The transition to open banking is happening and will play a significant part in the future of fintech and business activities. Taking advantage of the opportunities available in open banking can allow businesses to gain a considerable competitive edge. At the current rate of development, open banking will likely continue to spread across finance into other industries and quickly become the norm.

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How CFOs enhance performance with data and automation

January 14, 2022

The protection of financial performance has always focused on numbers, and today, big data and automation are enabling finance leaders to take key performance indicators to a higher level. While the acceleration of new data has generated more opportunities to improve KPIs, managing that information and converting it into clear and actionable insights has proven to be challenging.

The challenges are particularly severe in businesses with data frameworks spreading across multiple systems. These tend to include gaps in data and inconsistencies in the form and quality of stored information. To utilise the best data-driven performance, finance businesses must first focus on ensuring the necessary information is captured and that any data plans fit with their key financial strategies and overall business goals. This process boils down to data governance and establishing who owns the data model.

Before considering what insights and value can come from the data, a fair way of getting that data into systems and governing for effective use needs establishing. There is great potential in leveraging data and analytics to enhance financial performance, but without clarity and truth, businesses can potentially get stuck in a constant cycle of continuous reconciliations and inaccurate data integrity that reduces the overall value of data to a business.

Governance needs to be the initial priority before considering the insights and value that can be extracted from data.
Traditionally, the IT department would have the bulk of responsibility for the data area, but lacking a complete understanding of fiscal KPIs can result in inaccuracies and unproductive work. Finance needs to have some form of ownership of the data model, along with the IT section. Finance has a strong understanding of the definitions and calculations of financial data. The capability of leveraging financial data can enable businesses to progress and keep time spent and costs to a minimum.

While most businesses are still in the early stages, automation is becoming a vital element in finance processes, such as leveraging technology to scan invoices and automating other accounts payable processes. For example, Workday combines weekly employee engagement reports with attrition data, then implements AI and predictive analytics to create adaptive planning financial forecasts.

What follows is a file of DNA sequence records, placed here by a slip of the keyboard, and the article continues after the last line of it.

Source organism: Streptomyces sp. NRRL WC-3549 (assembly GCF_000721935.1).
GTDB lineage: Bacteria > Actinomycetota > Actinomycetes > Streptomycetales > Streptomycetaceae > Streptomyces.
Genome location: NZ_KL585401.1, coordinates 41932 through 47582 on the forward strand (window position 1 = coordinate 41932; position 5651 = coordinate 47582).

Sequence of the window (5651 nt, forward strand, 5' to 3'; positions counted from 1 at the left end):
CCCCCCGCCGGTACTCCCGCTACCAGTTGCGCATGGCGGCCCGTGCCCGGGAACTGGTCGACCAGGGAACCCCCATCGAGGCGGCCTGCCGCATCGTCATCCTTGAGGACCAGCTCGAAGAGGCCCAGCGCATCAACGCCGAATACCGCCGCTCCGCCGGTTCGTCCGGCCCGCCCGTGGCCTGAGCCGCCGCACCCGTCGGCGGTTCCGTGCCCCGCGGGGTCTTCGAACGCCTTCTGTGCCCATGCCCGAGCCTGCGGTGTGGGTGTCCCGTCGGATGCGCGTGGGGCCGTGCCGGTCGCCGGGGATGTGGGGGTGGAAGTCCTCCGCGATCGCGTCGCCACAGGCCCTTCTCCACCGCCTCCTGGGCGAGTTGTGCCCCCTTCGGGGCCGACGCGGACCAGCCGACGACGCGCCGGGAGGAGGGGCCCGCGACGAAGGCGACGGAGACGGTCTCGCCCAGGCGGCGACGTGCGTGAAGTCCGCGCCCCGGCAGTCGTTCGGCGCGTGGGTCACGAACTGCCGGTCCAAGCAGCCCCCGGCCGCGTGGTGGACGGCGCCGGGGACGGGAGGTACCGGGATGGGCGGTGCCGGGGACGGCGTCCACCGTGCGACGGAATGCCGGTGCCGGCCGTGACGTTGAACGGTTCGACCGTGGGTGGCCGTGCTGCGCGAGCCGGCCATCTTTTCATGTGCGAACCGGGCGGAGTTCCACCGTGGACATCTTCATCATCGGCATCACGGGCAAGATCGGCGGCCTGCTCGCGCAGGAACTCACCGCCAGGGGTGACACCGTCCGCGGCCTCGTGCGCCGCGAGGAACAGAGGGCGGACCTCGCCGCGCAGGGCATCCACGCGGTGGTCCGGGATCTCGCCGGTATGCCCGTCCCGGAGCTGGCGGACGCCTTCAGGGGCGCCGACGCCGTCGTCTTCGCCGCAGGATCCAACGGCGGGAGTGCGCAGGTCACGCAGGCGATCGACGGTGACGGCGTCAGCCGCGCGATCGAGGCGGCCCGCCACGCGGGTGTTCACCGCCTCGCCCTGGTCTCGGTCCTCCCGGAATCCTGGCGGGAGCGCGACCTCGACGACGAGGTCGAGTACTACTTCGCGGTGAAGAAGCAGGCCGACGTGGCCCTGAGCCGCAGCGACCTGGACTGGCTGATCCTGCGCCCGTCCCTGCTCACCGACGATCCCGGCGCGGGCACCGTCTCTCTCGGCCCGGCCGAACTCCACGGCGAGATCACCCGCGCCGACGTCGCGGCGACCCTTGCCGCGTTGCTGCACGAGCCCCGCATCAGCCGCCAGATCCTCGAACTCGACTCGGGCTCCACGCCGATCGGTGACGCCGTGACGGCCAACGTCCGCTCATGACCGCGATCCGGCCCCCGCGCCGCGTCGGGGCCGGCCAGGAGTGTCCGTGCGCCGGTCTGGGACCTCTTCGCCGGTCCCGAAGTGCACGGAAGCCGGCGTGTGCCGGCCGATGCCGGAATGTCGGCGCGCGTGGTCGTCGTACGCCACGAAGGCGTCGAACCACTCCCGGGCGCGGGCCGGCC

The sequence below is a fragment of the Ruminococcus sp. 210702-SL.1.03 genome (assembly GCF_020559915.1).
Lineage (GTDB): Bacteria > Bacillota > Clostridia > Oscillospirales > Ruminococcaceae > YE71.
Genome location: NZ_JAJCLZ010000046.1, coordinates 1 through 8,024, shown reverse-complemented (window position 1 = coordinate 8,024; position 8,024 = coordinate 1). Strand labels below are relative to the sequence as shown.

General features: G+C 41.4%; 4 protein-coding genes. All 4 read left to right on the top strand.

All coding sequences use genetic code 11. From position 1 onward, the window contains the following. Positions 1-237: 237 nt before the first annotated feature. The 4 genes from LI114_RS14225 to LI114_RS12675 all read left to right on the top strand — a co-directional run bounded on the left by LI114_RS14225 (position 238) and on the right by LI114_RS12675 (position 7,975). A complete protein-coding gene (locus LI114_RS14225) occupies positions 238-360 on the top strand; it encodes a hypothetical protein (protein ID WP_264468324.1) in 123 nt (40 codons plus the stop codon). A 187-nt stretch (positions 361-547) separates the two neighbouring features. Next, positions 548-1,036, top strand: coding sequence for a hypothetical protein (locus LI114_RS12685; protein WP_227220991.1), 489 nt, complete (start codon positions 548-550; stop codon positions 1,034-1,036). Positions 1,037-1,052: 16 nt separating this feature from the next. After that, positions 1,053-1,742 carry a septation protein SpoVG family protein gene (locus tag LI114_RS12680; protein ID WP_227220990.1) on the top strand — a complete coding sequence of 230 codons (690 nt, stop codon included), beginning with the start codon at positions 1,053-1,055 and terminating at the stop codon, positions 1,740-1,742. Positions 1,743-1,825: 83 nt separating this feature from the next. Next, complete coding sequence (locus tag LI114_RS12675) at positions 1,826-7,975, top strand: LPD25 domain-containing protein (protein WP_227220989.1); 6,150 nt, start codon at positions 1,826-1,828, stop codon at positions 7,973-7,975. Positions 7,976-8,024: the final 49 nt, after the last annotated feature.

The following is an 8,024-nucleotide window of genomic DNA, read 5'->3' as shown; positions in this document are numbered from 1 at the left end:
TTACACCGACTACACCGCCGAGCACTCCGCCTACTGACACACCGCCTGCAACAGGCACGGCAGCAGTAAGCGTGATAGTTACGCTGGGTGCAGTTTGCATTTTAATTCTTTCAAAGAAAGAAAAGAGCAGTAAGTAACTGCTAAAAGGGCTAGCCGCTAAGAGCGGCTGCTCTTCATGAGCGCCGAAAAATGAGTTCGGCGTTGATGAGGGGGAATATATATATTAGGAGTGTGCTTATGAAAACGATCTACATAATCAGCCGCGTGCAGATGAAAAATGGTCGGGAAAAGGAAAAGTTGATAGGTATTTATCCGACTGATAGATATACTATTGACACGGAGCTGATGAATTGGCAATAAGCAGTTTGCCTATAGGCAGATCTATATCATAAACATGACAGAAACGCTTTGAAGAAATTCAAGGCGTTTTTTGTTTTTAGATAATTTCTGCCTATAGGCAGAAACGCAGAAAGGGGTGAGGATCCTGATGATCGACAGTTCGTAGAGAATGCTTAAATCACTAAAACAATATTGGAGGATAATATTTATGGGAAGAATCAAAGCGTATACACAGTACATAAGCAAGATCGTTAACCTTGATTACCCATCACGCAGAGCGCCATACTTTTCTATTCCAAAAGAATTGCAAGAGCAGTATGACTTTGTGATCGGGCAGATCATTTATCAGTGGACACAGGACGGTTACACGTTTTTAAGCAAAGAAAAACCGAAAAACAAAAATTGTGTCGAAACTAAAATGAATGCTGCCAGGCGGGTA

The entire process takes time, and finance businesses should acknowledge that automation is challenging to integrate. If the information fed in at the beginning is poor, it is more likely to end with poor results. Companies need to invest time in ensuring they have the correct measures at the beginning of the process to allow everything further down the line to be clear and of high quality.

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The new era of AI is focused on delivering better decisions

January 7, 2022

We are entering a new level of intelligence, but many businesses are yet to harness the potential of AI. Big tech companies have been data-focused since the beginning. Smaller businesses with more conventional foundations, however, weren’t built with the capability to utilise AI in their daily operations. Until now, utilising such potential was completely out of reach.

What is evolving within the intelligence space for businesses is a new element of AI designed for the commercial environment referred to as Decision Intelligence (DI). This innovative technology supports companies outside of the tech space in generating AI-driven decisions through every aspect of the business, from supply chain to marketing. 

DI is expected to support more companies with harnessing the potential of their data and to make more informed and accurate decisions. Gartner predicts that over a third of larger businesses will be applying DI within the next few years, and it makes sense that the commercial side of AI should be more focused on the decision-making process.

DI is regarded as a significant step from hoping a decision will create value for an organisation, to knowing it will generate positive change. In previous years, used historical data to assume good forecasting, pricing or marketing decisions. In the era of DI, real-time data becomes critical to the decision-making process, and we can be assured of the outcome.

In this new stage of business, data teams are not hidden away within an organisation. They are an important part of consistent communication with the commercial side of the business, utilising information from every department and converting this into immediately actionable insights and recommendations. Today, we are seeing more workforces where every employee, from all levels, is empowered to use AI in their daily decision-making.

What steps need to be taken for businesses to adopt and embed DI? There are three key areas to consider:

  • A prepared AI data sets
  • Intelligence fit your specific business requirements
  • A platform available to all members of the business that enables non-technical teams to utilise and engage with the information and its outputs

For many businesses, developing these stages is challenging and many industry professionals believe there will be an increased demand for off-the-shelf DI platforms in the coming years, similar to the progress experienced with CRMs.

In the early 2000s, approximately 80% of businesses were developing CRMs in-house. Today, the majority of companies would never consider taking this approach. Businesses are focused on time and value, investing in designed solutions, and DI is ready to follow a similar path of innovation.

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Focus areas for data and analytics in 2022

January 4, 2022